Interview: Alaa Diab
Given Egypt’s growing population, what can be done in the domestic agriculture sector to reduce imports of staples and bring down retail prices?
ALAA DIAB: The president and top government officials are giving close attention to expanding agricultural expansion, particularly through the addition of newly reclaimed land. Indeed, the president recently met with various companies active in the food sector to better understand the challenges they face, encouraging them to invest in government plans to add around 600,000 ha of new agricultural land.
Further to this, there needs to be a greater focus on improving productivity through research and by using high-quality seeds and plants. It would also be helpful to increase the size of retail outlets throughout the country – for instance by building more hypermarkets in the governorates – to cut out the numerous middle layers in the process of getting food to market, which have the effect of increasing prices for the end consumer. Promoting the creation of logistics centres in the governorates would also help improve handling, as well as decrease the amount of waste by offering more products at lower prices.
Which products and markets possess the most potential in terms of export opportunities?
DIAB: Europe and the member states of the GCC are currently the largest recipients of Egyptian agricultural products. However, many opportunities exist to increase exports to Eastern Europe, Africa and Asia. Products grown in Egypt are generally ideal to export as they are high in quality and volume, especially when it comes to fruit, vegetables and cereals.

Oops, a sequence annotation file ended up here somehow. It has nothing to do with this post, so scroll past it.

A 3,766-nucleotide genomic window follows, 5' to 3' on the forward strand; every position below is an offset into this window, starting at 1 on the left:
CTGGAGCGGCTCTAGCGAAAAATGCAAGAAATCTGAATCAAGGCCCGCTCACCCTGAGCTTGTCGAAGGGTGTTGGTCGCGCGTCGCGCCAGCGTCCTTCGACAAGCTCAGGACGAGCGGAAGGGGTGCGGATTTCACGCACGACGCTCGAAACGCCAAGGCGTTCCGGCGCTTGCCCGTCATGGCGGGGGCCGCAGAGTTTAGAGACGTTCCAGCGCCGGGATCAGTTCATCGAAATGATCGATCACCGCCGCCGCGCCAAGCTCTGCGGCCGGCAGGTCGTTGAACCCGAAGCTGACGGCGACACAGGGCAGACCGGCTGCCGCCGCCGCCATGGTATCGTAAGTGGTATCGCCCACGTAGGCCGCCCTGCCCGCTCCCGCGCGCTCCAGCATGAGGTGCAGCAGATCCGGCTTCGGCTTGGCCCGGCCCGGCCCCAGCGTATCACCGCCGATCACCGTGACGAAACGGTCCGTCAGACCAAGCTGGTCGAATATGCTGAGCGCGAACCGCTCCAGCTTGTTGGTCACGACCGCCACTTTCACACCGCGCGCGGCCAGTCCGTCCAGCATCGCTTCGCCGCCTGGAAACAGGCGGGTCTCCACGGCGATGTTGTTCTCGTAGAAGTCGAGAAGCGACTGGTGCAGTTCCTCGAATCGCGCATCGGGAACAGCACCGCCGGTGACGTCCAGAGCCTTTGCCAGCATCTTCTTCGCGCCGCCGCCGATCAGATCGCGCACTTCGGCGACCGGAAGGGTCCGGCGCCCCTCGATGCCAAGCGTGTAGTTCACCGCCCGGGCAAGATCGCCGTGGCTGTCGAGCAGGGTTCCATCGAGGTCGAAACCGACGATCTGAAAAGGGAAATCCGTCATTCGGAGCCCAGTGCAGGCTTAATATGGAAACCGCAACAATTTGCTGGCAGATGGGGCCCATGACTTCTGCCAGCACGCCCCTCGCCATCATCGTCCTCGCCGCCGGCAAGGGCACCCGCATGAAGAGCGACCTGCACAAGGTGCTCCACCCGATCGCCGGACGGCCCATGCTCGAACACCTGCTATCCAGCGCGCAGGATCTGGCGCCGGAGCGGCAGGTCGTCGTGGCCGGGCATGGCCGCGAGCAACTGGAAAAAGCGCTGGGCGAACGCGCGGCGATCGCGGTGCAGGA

The government should prioritise the adoption of export support policies, such as tax and Customs rebates, logistics, and shipping solutions. These can include, for instance, subsidies for air freight and local carriers, support for investments in chemical analysis labs, and improved health and safety regulations.
What types of farming technologies are being employed to attain higher levels of productivity?
DIAB: The government should encourage a more cooperative model of production within the Nile Valley and Delta given how fragmented land ownership has historically been in these areas. Furthermore, as part of the grouping of smaller growers into larger plots, the government should promote the use of more modern irrigation systems. This will help save water, freeing it up for further agricultural use.
How can the government protect the intellectual property rights of companies introducing new crop varieties to Egypt?
DIAB: We have been assured by the president that intellectual property laws for the sector will be issued very soon. This will be helpful in opening up new markets for Egypt, as we will be allowed to grow protected varieties that are in demand in certain export markets in higher quantities than at present.
What measures can be taken to address and alleviate the challenge of water availability?
DIAB: Resolving the issue of water availability is closely linked to expanding the available amount of cultivable land in Egypt. There needs to be a concerted effort to improve irrigation methods in areas that have historically been used for growing, such as the Nile Valley and Delta. The government is studying the use of underground water resources to allow for the expansion of cultivable land. In this respect, and in others, it has learned from previous mistakes made in similar efforts in Toshka, Eweinat and Sinai, and is determined not to repeat them.
Further to this, there needs to be a thorough technical study on these planned expansion projects in order to attract more international investors. In general, also, we need to create new, environmentally friendly communities around these land expansions.
You have reached the limit of premium articles you can view for free.
Choose from the options below to purchase print or digital editions of our Reports. You can also purchase a website subscription giving you unlimited access to all of our Reports online for 12 months.
If you have already purchased this Report or have a website subscription, please login to continue.